Tuesday, January 28, 2014

`Untouchable Probity and Distilled Power'

“That this conservative tendency has become so rare nowadays that it is again almost avant garde is an interesting fact in itself.” 

A conservative conserves what is best in his cultural inheritance. He prizes originality and subversion less than artful recrafting of the given. To do otherwise is to scorn one’s teachers. Like Bob Dylan, who can’t sing eight bars without footnoting Muddy Waters or Hank Williams, a writer of conservative bent moves his pen with the assistance of useful forebears, all the good writers who’ve taught him a lesson. In this sense, as Michael Oakeshott reminds us, to be conservative is “to prefer the tried to the untried” and “present laughter to utopian bliss.”

The passage quoted at the top is drawn from Louise Bogan’s 1944 review of The Giant Weapon, a collection of thirty-three poems written by Yvor Winters in the fifteen years since he moved from Imagism to poetry of meter and rhyme. Strictly as professionals, without the disabilities of politics or romance, Bogan and Winters were mutually admiring of the other’s poems. This is from Bogan’s review, collected in Selected Criticism: Prose, Poetry (1955) and A Poet’s Alphabet (1970):

“This poetry’s light, undercutting observation, its tenderness, which keeps it on the side of life and joy even when it seems most grave, its total avoidance of cliché, its lack of sentimentality, its deep interest in themes of truth and justice—these elements separate it completely from dead formality and generalized emptiness.”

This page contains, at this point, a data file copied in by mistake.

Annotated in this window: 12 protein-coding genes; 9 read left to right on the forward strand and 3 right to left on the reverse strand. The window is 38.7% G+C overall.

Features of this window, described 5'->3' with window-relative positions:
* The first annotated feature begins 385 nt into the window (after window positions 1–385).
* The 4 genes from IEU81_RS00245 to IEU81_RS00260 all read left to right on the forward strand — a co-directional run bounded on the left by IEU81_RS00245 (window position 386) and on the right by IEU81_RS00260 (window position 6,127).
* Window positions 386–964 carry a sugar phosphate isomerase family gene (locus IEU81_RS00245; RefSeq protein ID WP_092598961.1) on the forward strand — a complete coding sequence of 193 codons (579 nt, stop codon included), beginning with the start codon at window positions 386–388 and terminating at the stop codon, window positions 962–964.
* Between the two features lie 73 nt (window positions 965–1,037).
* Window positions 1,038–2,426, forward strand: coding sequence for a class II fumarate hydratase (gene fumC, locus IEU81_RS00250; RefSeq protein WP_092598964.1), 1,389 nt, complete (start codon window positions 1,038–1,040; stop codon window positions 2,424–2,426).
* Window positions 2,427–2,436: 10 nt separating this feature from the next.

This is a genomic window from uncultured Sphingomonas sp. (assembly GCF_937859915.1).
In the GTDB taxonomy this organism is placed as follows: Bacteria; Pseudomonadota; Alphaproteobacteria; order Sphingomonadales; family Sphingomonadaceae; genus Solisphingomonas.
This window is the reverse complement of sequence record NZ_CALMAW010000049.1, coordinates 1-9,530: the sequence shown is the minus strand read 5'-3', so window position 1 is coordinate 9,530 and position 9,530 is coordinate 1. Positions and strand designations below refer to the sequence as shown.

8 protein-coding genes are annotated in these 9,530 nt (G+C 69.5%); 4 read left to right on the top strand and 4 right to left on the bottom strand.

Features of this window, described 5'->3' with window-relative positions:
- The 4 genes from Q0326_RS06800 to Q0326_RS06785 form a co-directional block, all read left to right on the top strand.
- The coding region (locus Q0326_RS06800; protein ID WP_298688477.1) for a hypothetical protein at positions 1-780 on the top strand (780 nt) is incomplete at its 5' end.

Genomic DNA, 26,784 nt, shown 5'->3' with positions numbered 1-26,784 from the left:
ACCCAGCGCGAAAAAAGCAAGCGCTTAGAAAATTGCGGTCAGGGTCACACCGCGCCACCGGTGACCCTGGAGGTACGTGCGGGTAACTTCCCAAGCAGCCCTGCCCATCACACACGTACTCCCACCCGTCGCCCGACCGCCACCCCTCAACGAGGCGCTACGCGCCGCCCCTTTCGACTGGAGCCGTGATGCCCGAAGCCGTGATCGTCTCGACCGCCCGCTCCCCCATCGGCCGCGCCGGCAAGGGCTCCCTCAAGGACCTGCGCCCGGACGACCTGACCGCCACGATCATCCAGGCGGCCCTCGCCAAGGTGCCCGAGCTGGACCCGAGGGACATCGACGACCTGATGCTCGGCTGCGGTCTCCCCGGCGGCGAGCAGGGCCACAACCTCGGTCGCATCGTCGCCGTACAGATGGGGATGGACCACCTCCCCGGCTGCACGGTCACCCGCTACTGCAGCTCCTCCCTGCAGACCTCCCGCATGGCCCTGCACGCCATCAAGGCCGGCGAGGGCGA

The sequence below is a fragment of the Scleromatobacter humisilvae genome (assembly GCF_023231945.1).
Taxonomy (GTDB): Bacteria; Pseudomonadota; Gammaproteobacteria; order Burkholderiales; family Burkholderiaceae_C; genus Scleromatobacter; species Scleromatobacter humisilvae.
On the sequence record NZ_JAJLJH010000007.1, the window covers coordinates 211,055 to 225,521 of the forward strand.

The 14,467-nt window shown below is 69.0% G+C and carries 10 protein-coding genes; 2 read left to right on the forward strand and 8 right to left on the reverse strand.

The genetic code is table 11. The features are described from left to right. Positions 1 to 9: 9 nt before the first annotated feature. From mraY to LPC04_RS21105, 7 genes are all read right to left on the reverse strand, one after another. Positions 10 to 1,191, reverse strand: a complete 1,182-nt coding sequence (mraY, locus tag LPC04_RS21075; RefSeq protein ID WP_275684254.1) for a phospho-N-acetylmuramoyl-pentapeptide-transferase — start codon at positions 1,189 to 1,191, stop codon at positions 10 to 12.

Bogan’s reading of Winters is remarkable for its independence of critical thought. Who else sees the enormous tenderness in his poems? Or their endorsement of “life and joy?” And “generalized emptiness” is a marvelous indictment of much that is worst in fashionable writing of any sort, in any age. Bogan singles out a poem Winters wrote in 1942, after the start of World War II, titled “To a Military Rifle.” Elsewhere, Auden described it as “very fine” and Helen Pinkerton judged it, among Winters’ poems inspired by World War II, as “probably the finest, with its indictment of the lust for power.” You’ll find it in The Selected Poems of Yvor Winters (ed. R.L. Barth, Ohio University Press/Swallow Press, 1999). Here are the opening lines: 

“The times come round again;
The private life is small;
And individual men
Are counted not at all.
Now life is general,
And the bewildered Muse,
Thinking what she has done,
Confronts the daily news.” 

And here, at the conclusion of her review, is Bogan’s assessment: 

“[The poem] turns out to be one of the fine poems produced by the war. It is as far removed from ordinary war verse as a poem can possibly be and still deal with its subject. That Winters should have written this poem, which is a poem of the future, that he should continue to exist at all, that he should have persisted in his way of writing until the turn of the wheel brought him back as modern—these facts should delight us. They are proof that as a people we can produce untouchable probity and distilled power in the most unlikely times.”

1 comment:

marly youmans said...

I love the last line--it's hopeful for us as well.